“If you look at blockchain outside of the cryptocurrency world, it’s all about value data, how to gather and protect data and guarantee its integrity,” he says. “One of the main things customer communication platforms do is generate data.”
“If Avaya is the main choice for communication and contact centres in a smart city government, we have lots of valuable information that, if analysed in the right way, lets us understand customer behaviour and sentiment,” says Helmy.
Avaya considers blockchain an ideal way to manage the data it collects when people interact with its contact centres. This is in part because contact centres will frequently create a contract during the contact.
A distributed blockchain ledger is useful here because it can recall, verify and secure the details of the transaction in such a way that it cannot be changed unnoticed.
Happily for Helmy, Avaya (which now bases its entire business outside North America in the UAE) is the Dubai government’s supplier of choice for communication and contact centres, and over the years it has worked extensively with multiple agencies in the city.
Working alongside Avanza Solutions, Avaya hopes to analyse user interaction through voice, video, email, SMS and so on, using artificial intelligence (AI) capabilities built into its Oceana customer experience platform to generate real-time anonymised data, broken down by criteria such as gender and age.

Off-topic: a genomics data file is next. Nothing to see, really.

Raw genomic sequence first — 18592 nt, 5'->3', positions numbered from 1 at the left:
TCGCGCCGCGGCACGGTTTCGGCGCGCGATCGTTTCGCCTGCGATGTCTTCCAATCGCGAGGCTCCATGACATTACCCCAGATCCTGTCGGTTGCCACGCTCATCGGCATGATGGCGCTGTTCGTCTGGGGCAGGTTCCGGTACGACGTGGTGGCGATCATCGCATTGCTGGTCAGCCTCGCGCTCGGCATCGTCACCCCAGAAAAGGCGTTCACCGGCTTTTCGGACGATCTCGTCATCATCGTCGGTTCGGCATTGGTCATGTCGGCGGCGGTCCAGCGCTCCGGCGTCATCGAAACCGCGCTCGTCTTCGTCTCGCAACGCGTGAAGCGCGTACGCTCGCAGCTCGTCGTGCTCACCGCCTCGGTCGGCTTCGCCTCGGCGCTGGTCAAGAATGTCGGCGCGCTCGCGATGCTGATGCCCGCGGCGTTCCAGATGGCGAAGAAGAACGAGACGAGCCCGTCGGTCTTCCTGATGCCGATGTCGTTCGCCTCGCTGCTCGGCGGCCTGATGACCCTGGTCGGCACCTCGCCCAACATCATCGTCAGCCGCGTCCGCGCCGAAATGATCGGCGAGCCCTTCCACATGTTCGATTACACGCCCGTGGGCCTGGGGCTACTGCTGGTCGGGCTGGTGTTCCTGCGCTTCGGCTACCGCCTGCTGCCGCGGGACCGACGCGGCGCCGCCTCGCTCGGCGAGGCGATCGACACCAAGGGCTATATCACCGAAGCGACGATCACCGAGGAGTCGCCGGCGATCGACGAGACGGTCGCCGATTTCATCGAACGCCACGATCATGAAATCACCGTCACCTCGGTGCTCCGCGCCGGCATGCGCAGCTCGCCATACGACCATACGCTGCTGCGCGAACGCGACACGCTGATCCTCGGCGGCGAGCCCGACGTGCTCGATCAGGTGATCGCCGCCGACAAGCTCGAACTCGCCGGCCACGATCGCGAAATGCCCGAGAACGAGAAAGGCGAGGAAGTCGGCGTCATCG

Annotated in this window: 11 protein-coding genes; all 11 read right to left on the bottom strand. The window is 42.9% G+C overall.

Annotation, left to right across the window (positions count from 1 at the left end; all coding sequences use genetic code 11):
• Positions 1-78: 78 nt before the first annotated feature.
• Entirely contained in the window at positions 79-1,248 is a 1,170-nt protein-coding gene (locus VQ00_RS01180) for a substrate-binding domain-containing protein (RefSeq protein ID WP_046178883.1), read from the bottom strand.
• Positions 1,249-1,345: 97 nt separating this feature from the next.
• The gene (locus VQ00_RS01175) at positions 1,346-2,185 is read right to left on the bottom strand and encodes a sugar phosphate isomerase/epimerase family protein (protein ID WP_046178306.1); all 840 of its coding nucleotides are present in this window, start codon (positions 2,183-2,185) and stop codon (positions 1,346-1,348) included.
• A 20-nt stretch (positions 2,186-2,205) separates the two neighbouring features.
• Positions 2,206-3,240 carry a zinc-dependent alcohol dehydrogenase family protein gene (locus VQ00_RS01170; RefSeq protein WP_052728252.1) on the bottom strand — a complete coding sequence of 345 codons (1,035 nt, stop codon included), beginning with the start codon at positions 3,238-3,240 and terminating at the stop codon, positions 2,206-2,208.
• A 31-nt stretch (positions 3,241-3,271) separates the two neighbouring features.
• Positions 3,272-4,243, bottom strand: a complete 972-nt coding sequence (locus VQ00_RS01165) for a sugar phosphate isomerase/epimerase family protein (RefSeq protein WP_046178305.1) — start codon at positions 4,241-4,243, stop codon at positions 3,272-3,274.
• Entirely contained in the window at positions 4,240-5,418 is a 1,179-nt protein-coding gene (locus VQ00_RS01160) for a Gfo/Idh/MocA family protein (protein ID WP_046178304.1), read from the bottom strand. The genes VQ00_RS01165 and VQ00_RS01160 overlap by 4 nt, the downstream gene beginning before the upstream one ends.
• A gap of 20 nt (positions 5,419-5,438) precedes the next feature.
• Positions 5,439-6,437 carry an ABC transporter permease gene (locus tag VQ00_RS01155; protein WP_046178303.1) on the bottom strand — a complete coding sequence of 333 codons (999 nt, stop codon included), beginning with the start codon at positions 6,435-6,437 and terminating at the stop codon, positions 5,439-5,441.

If successfully deployed, this data will then be written to the blockchain ledger to create a massive state-wide database of how people are feeling about the service they receive from the government, from rubbish collection, to doctor’s appointments, to renewing a driver’s licence, and much more besides.
But it is not merely citizen-government interactions that the project aims to capture – Helmy anticipates publishing the application programming interfaces (APIs) online so that private sector organisations can also join in.
In this scenario, organisations would sign up to membership of the blockchain and create their own profiles, which would allow them to use certain anonymised datasets to benchmark themselves against their industry peers and improve their customer service.
This would mean that banks, for example, could gain insight into how financial products are going down with their users; restaurants could tweak their menu options, or address hygiene issues; or tourist attractions such as the Burj Khalifa, the world’s tallest building, could take steps to make queueing for the elevators a more pleasant experience.
Because multiple participants will have access to vast stores of previously untapped citizen data, albeit anonymised, the blockchain element is critical, says Waqas: “The role of blockchain in this is for data immutability, so the originators cannot tamper with the data.”
“The government will be able to gain insight into both public and private sectors without the hassle of integrating the back-end systems of multiple organisations,” says Helmy.
“They’ll also overcome the barriers in place between secure environments like financial services, and environments with lower security like retail and hospitality.”
At the time of writing, the blockchain project remains a theoretical one, although Avaya is understood to have already met with interested government representatives. Helmy says he is optimistic about the project’s future, and not just in Dubai.
“This is not just for the Dubai government, but for any government that has the initiative to build a blockchain ledger,” he says.